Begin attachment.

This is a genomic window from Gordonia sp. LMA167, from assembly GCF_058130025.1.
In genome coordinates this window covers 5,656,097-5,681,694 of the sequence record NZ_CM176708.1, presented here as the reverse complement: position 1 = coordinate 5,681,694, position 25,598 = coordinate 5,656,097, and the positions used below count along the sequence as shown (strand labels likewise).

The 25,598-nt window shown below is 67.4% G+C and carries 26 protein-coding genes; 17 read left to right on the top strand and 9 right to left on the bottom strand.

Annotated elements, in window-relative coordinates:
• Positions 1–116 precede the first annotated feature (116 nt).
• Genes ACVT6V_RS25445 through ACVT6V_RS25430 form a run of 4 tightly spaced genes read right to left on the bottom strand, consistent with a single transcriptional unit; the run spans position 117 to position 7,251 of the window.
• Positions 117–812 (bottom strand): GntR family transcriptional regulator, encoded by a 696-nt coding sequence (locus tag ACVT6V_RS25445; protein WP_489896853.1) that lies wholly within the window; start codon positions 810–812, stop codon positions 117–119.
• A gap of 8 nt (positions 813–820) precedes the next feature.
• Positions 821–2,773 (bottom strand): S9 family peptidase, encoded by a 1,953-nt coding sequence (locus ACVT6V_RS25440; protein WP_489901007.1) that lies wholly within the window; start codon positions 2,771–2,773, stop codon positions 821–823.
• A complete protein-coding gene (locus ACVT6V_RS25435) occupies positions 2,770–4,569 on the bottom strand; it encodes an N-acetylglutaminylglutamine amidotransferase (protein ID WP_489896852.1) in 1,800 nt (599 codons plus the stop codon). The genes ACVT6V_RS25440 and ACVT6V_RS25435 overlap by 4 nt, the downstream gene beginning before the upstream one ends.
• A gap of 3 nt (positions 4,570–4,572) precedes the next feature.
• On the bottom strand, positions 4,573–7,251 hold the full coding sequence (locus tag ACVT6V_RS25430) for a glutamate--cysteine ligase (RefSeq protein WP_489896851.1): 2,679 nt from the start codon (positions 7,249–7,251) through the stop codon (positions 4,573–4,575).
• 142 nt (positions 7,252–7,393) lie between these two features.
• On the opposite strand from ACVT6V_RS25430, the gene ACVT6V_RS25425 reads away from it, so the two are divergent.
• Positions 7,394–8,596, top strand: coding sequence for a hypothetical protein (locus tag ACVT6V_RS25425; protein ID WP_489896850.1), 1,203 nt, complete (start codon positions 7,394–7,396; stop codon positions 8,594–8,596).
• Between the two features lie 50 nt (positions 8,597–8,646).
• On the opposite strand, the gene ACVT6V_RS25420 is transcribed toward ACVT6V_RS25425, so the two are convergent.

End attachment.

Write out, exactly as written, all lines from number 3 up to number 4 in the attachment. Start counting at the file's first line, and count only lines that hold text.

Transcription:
The 25,598-nt window shown below is 67.4% G+C and carries 26 protein-coding genes; 17 read left to right on the top strand and 9 right to left on the bottom strand.

Annotated elements, in window-relative coordinates: